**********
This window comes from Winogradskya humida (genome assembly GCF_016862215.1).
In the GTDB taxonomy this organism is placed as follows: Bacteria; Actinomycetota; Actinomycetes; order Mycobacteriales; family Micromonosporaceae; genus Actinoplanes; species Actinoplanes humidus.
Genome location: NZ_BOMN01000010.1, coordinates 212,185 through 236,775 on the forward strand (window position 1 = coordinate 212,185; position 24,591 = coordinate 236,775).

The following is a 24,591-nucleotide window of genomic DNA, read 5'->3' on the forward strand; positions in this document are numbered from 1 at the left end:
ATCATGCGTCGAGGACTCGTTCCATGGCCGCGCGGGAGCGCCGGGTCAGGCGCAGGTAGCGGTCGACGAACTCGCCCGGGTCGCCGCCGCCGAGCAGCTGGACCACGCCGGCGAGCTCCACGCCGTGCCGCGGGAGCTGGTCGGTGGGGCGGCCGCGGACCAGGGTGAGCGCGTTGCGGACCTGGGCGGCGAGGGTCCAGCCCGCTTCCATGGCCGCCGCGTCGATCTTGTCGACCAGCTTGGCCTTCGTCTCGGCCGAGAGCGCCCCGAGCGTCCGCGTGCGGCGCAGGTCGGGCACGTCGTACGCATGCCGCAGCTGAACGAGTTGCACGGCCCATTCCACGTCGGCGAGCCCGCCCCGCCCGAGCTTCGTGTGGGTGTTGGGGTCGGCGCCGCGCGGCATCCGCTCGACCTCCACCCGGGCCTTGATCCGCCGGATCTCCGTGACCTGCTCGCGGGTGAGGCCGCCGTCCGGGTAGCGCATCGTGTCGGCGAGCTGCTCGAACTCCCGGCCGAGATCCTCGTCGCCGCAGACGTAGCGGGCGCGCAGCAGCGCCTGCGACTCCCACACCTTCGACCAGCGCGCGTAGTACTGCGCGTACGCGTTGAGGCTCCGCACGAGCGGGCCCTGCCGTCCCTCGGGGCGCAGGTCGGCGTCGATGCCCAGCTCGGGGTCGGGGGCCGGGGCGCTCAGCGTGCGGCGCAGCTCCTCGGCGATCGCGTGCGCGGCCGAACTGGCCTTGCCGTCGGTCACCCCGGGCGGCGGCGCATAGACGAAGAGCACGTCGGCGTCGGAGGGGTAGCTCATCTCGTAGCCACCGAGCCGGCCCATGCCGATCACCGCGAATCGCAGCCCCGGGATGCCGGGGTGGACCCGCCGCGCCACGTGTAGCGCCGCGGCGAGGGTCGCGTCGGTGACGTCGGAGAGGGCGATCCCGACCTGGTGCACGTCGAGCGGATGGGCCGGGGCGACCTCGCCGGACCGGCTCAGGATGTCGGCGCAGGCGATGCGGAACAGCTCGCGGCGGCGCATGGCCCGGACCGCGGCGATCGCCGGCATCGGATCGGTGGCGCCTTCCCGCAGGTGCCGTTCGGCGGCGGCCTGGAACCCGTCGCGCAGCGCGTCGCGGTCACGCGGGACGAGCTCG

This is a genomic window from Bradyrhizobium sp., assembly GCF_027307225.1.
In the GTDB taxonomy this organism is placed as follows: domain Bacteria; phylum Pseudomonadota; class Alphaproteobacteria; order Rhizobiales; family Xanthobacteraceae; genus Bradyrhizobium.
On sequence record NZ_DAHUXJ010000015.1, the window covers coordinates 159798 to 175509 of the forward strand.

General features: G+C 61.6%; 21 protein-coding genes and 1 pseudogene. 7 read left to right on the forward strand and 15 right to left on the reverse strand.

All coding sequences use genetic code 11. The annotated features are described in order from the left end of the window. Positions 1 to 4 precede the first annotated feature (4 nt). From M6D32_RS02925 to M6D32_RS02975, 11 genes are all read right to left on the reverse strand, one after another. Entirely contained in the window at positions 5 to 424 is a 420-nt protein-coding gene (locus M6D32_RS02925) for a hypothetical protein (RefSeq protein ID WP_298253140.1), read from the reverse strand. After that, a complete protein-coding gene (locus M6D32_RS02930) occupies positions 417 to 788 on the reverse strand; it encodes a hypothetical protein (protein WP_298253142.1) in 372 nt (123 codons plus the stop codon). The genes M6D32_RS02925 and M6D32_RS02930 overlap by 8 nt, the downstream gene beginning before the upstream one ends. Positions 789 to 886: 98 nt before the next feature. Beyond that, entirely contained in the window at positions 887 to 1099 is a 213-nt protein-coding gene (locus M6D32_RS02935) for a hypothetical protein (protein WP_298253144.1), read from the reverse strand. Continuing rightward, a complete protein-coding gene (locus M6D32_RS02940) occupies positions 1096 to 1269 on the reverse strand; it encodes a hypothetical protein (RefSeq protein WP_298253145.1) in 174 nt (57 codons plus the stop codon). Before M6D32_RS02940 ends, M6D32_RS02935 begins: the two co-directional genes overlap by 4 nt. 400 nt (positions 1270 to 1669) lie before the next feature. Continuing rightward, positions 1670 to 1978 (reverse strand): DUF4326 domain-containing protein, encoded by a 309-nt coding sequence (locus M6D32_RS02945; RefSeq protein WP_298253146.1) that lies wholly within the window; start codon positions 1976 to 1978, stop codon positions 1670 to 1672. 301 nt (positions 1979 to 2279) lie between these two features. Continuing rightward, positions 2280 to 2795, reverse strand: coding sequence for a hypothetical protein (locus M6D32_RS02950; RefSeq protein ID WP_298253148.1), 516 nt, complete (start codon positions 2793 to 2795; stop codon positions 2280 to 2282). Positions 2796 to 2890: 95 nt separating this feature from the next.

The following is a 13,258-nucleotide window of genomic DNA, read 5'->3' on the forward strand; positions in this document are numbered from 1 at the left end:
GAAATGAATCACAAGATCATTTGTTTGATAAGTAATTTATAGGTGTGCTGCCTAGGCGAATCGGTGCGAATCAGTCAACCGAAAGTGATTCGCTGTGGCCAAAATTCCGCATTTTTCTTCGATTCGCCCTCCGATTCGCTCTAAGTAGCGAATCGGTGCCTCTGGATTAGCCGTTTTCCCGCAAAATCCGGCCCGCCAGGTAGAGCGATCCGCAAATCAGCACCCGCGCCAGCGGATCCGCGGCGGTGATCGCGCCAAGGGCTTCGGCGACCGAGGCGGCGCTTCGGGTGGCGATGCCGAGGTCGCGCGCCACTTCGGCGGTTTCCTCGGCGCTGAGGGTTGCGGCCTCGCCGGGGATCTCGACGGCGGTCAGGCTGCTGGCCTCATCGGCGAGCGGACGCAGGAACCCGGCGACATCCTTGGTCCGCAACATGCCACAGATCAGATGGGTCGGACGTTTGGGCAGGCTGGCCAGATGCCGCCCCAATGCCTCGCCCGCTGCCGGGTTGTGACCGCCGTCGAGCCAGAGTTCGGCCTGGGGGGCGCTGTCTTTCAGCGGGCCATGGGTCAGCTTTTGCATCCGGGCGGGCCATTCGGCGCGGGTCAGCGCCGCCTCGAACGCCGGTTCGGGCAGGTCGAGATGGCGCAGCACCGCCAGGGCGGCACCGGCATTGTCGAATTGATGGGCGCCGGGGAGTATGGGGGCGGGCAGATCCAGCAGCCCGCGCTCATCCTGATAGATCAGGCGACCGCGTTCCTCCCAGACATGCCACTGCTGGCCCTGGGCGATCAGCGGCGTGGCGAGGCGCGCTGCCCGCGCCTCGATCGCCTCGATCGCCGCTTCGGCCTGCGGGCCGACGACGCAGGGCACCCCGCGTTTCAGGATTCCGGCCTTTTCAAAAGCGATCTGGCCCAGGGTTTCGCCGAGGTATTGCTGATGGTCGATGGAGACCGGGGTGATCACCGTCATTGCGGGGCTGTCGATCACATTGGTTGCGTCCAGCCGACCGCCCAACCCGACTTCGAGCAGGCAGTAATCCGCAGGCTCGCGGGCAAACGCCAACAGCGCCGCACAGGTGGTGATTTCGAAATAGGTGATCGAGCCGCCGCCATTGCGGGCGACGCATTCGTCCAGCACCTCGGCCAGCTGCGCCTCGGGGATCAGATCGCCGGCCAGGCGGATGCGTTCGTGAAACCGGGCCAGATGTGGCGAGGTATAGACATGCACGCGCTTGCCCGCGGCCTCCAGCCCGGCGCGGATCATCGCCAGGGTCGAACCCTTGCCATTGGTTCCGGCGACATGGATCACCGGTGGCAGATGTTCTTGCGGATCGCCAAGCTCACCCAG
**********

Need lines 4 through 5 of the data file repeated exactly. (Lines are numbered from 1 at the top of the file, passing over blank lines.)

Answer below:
The following is a 24,591-nucleotide window of genomic DNA, read 5'->3' on the forward strand; positions in this document are numbered from 1 at the left end:
ATCATGCGTCGAGGACTCGTTCCATGGCCGCGCGGGAGCGCCGGGTCAGGCGCAGGTAGCGGTCGACGAACTCGCCCGGGTCGCCGCCGCCGAGCAGCTGGACCACGCCGGCGAGCTCCACGCCGTGCCGCGGGAGCTGGTCGGTGGGGCGGCCGCGGACCAGGGTGAGCGCGTTGCGGACCTGGGCGGCGAGGGTCCAGCCCGCTTCCATGGCCGCCGCGTCGATCTTGTCGACCAGCTTGGCCTTCGTCTCGGCCGAGAGCGCCCCGAGCGTCCGCGTGCGGCGCAGGTCGGGCACGTCGTACGCATGCCGCAGCTGAACGAGTTGCACGGCCCATTCCACGTCGGCGAGCCCGCCCCGCCCGAGCTTCGTGTGGGTGTTGGGGTCGGCGCCGCGCGGCATCCGCTCGACCTCCACCCGGGCCTTGATCCGCCGGATCTCCGTGACCTGCTCGCGGGTGAGGCCGCCGTCCGGGTAGCGCATCGTGTCGGCGAGCTGCTCGAACTCCCGGCCGAGATCCTCGTCGCCGCAGACGTAGCGGGCGCGCAGCAGCGCCTGCGACTCCCACACCTTCGACCAGCGCGCGTAGTACTGCGCGTACGCGTTGAGGCTCCGCACGAGCGGGCCCTGCCGTCCCTCGGGGCGCAGGTCGGCGTCGATGCCCAGCTCGGGGTCGGGGGCCGGGGCGCTCAGCGTGCGGCGCAGCTCCTCGGCGATCGCGTGCGCGGCCGAACTGGCCTTGCCGTCGGTCACCCCGGGCGGCGGCGCATAGACGAAGAGCACGTCGGCGTCGGAGGGGTAGCTCATCTCGTAGCCACCGAGCCGGCCCATGCCGATCACCGCGAATCGCAGCCCCGGGATGCCGGGGTGGACCCGCCGCGCCACGTGTAGCGCCGCGGCGAGGGTCGCGTCGGTGACGTCGGAGAGGGCGATCCCGACCTGGTGCACGTCGAGCGGATGGGCCGGGGCGACCTCGCCGGACCGGCTCAGGATGTCGGCGCAGGCGATGCGGAACAGCTCGCGGCGGCGCATGGCCCGGACCGCGGCGATCGCCGGCATCGGATCGGTGGCGCCTTCCCGCAGGTGCCGTTCGGCGGCGGCCTGGAACCCGTCGCGCAGCGCGTCGCGGTCACGCGGGACGAGCTCG